Interview by Celia Wickham in Berlin; Tuesday, Jan. 5, 2015
It is safe to say that 2015 was the year that feminist DIY culture catapulted into the mainstream cultural sphere. Whether it be the emergence of the multitude of female-fronted zines and publications such as Sister and OOMK, or Grace Miceli’s first IRL exhibition of the artists featured in her online Art Baby Gallery, culminating in a show aptly entitled ‘Girls at Night on the Internet’, this year has seen women artists going from strength to strength. It has been a refreshing and exciting development to see these emerging feminist creatives and online artists claiming a space of their own by taking their work to the printed page, or to the gallery space. Through DIY practice these women artists have been able to provoke a wave of change and provide a much needed shift in the power dynamics of the white male dominated art world.
One publication in particular that has been at the forefront of this girl power publishing takeover is Polyester. With its inspiration deriving from the John Waters quotation “have faith in your own bad taste”, Polyester heralds fashion and identity as crucial components of feminist culture. Ione Gamble, the founder and editor in chief of the publication, has been able to provide an engaging and exciting alternative to the mainstream fashion’s ideals, and has provoked a much-needed dialogue around subjects varying from mental health to body politics. Through Polyester, Gamble has been able to create a simultaneously honest, vulnerable and fun publication that places the importance of freedom of expression above all else.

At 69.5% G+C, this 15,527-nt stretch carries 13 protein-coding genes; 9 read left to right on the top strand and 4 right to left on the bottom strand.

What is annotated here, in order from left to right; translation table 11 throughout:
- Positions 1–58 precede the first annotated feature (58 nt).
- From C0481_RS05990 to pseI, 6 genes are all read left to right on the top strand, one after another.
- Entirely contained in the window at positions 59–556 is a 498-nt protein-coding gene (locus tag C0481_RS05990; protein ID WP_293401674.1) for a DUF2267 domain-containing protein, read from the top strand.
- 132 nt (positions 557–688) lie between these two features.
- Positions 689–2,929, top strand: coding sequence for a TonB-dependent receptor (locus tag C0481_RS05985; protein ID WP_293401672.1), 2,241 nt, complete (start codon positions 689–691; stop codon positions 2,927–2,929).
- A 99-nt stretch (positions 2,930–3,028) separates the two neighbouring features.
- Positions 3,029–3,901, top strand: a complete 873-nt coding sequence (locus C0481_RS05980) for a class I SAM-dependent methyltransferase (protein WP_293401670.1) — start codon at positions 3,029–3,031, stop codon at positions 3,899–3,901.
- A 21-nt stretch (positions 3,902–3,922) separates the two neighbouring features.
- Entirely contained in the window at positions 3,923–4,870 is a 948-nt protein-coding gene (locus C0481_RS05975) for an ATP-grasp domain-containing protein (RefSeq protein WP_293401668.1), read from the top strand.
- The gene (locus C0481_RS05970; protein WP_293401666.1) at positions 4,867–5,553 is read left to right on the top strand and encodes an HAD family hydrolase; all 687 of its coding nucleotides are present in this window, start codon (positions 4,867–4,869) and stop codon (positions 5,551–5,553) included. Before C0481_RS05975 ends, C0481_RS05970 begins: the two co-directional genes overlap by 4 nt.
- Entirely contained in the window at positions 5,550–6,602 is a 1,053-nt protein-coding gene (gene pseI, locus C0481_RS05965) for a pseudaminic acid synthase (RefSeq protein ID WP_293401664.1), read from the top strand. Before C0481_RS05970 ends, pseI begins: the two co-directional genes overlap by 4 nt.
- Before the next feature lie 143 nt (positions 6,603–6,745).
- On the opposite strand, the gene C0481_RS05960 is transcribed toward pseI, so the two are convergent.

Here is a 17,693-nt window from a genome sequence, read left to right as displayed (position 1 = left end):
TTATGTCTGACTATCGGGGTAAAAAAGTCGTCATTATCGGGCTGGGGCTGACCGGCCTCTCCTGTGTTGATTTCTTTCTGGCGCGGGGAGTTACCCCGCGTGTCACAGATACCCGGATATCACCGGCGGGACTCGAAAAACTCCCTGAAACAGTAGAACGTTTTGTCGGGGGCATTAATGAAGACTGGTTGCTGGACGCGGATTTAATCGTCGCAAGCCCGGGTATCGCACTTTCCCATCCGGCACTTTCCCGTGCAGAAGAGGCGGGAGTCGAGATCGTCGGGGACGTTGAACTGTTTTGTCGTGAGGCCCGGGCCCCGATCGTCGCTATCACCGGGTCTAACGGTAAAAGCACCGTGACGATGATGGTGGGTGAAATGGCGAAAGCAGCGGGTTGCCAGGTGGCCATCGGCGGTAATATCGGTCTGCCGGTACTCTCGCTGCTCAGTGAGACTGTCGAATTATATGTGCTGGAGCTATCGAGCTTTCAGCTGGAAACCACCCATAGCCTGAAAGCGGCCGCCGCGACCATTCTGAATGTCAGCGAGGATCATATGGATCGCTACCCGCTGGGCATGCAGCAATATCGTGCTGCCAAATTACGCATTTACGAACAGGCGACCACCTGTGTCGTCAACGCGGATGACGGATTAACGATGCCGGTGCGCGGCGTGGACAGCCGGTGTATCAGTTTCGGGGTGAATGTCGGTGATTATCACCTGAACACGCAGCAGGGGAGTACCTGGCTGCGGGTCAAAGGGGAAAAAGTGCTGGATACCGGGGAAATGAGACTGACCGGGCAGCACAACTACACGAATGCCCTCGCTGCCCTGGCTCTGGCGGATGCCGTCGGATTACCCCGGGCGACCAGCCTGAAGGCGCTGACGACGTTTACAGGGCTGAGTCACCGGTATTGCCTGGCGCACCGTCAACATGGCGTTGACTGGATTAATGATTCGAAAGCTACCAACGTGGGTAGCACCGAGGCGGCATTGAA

However, with the rise in popularity of these female-fronted DIY platforms over the past year, there has also been an increase in the employment of feminism as a marketing and branding device, as well as the coining of the term ‘clickbait feminism’. As Polyester strives to fight against feminism’s dismissal as a passing fad or trend, we spoke to Gamble about her plans for the publication’s future, how her views on fashion and feminism have changed, as well as her advice for budding creatives starting out on the DIY scene.
Celia Wickham: What was it that first influenced you to start Polyester?
Ione Gamble: Polyester started as a university project in which we had to create publications in groups. Around the same time, I had started to become frustrated with the fashion industry’s tendency to favour minimalism, in terms of ideas, aesthetics etc., over any other type of design or subculture. As I saw it, the designers I liked, (such as Meadham Kirchhoff) and girls who I admired online (like Arvida Byström and Molly Soda) were just as intellectual and amazing but getting no credit for it, or their work was dismissed as ‘faddy’. I wanted to create a space in which ‘online artists’ and feminists were celebrated as opposed to their work being treated as a trend which would eventually pass.
CW: How have your ideas of fashion, feminism and the intersections between the two changed and developed since starting out?